While all this is true for the supply side let us have a look at the demand side. Fluctuating  prices, low quality, non-availability and complete absence of standardization are constant complaints of the buyers. Fruits and vegetables grown using chemical fertilizers, herbicides and pesticides make the produce un-healthy. 

Corporatization of agriculture is suggested as a solution to the troubles. The suggestion is to set up an Agri-company hypothetically named, AGRICO

To clarify the model let us take an example – AGRICO will, to begin with, start operation in Delhi-NCR. It will target hotels, restaurants and organised retail chains in Delhi-NCR as its customers. The company will market agricultural produce like vegetables including tomatoes, green leafy vegetables, green chillies, carrots, radish, lettuce,  grapes, beetle leaves, fresh flowers and fish to these customers. The company will assure high quality, year round availability, fixed prices, standardized produce, just-in-time, door step delivery. Chemical pesticide free produce will be another important feature of AGRICO’s offerings. Buyers will place advance orders and make advance payments for timely supplies.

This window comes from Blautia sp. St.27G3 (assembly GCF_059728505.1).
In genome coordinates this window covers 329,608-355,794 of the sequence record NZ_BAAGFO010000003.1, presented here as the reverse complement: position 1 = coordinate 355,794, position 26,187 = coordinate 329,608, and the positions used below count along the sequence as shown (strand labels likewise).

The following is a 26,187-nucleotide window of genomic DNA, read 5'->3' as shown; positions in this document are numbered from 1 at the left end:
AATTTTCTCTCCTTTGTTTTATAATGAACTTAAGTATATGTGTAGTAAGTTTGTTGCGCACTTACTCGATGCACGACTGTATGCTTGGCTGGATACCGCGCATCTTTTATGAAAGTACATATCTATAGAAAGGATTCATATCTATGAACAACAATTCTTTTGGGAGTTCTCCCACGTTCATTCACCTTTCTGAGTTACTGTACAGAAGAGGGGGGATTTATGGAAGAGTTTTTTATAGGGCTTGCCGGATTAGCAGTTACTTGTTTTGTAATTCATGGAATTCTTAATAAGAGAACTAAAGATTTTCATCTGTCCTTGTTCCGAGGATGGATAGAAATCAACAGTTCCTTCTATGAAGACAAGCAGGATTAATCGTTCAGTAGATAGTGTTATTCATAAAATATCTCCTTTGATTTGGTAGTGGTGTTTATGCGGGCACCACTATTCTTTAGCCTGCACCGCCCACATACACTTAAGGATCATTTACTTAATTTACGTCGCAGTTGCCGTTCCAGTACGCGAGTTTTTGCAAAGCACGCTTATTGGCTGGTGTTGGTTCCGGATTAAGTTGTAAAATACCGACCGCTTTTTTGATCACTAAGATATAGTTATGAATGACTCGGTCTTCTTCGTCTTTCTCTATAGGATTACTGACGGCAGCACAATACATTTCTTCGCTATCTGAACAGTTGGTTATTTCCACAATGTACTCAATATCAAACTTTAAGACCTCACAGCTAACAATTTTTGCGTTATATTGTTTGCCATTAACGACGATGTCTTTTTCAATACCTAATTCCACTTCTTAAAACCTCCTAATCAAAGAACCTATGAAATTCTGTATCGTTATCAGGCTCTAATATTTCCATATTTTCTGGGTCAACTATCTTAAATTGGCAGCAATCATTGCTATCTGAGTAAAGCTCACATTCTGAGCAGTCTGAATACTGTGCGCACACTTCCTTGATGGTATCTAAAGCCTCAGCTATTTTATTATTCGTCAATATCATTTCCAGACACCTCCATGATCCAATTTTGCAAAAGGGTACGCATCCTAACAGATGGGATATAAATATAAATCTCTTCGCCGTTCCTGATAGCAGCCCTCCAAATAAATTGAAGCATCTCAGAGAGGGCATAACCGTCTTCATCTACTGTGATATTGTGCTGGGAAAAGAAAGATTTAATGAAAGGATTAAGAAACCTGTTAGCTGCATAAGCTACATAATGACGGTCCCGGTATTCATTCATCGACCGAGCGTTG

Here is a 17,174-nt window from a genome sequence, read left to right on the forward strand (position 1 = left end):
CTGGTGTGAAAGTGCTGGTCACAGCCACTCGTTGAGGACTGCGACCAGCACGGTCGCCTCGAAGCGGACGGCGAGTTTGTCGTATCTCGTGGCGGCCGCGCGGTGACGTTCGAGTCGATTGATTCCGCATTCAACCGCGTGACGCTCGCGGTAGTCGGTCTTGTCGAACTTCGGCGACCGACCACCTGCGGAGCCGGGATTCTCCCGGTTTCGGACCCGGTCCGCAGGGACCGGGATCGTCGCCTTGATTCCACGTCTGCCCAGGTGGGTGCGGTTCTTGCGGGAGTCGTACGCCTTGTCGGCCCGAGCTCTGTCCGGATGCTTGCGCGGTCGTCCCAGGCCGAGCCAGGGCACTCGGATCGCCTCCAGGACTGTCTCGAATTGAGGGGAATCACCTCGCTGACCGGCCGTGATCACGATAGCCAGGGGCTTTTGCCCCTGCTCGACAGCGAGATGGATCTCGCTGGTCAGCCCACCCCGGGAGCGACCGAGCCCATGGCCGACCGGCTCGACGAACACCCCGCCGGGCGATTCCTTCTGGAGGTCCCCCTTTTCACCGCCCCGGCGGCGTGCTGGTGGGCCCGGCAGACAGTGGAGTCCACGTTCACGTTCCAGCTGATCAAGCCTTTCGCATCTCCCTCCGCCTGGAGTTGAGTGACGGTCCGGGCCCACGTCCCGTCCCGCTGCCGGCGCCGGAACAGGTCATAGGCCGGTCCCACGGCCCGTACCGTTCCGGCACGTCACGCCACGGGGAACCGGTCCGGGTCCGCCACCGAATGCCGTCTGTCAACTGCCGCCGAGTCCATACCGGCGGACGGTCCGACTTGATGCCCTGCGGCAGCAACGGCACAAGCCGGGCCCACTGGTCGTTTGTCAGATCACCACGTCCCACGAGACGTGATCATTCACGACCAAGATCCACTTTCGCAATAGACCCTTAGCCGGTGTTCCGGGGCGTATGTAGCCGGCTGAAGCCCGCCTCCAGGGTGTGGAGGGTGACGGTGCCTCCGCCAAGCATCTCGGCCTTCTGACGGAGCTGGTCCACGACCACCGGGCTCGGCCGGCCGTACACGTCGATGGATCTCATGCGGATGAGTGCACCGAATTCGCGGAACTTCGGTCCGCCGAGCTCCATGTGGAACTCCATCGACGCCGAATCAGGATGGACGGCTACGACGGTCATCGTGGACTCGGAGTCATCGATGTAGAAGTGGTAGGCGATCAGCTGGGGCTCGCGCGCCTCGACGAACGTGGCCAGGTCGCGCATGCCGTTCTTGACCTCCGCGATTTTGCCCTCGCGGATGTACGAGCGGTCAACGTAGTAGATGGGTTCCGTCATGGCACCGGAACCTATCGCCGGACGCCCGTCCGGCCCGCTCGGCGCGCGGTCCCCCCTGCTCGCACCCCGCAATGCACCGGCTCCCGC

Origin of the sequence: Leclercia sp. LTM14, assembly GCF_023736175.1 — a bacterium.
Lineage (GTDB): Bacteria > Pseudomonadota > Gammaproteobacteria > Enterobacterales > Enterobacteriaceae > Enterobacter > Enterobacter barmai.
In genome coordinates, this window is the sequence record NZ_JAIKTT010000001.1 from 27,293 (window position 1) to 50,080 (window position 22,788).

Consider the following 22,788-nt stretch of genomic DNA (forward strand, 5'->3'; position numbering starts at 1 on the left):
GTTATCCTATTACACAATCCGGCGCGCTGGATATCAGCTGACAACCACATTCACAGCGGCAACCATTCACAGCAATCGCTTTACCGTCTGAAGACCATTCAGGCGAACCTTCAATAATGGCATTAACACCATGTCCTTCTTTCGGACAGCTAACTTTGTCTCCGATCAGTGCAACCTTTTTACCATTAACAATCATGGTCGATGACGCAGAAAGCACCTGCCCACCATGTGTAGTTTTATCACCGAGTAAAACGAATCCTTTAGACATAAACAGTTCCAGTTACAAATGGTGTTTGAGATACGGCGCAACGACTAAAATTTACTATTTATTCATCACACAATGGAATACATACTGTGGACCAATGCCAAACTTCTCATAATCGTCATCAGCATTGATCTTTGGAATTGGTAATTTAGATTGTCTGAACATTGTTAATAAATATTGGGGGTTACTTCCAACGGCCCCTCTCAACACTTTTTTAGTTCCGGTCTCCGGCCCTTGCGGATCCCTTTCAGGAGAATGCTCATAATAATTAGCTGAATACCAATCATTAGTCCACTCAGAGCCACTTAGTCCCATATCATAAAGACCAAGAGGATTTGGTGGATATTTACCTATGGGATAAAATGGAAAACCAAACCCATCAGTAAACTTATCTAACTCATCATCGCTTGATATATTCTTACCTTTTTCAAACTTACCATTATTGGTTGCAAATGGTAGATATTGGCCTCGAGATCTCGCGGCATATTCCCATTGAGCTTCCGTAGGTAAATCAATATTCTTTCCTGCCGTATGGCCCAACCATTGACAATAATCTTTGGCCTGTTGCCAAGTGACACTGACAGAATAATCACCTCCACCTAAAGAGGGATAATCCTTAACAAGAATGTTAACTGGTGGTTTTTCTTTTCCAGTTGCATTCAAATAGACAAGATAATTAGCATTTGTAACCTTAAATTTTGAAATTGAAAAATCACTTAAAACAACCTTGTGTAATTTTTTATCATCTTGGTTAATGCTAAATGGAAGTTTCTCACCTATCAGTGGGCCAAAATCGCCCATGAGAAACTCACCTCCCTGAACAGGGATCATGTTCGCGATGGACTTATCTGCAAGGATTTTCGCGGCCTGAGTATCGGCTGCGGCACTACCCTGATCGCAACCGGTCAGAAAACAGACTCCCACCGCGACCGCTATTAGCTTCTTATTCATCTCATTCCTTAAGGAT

Again AGRICO will take farmers around Delhi NCR into confidence. These farmers will be encouraged to rent out their farms to AGRICO, through a formal rent agreement of 35 months to begin with, and get a monthly assured rental income. In addition this  farmers will be trained in new agricultural technologies and can choose to work on their own farms to earn wages. PLUS these farmers will be given an opportunity to purchase AGRICO shares and get a share in company’s profits.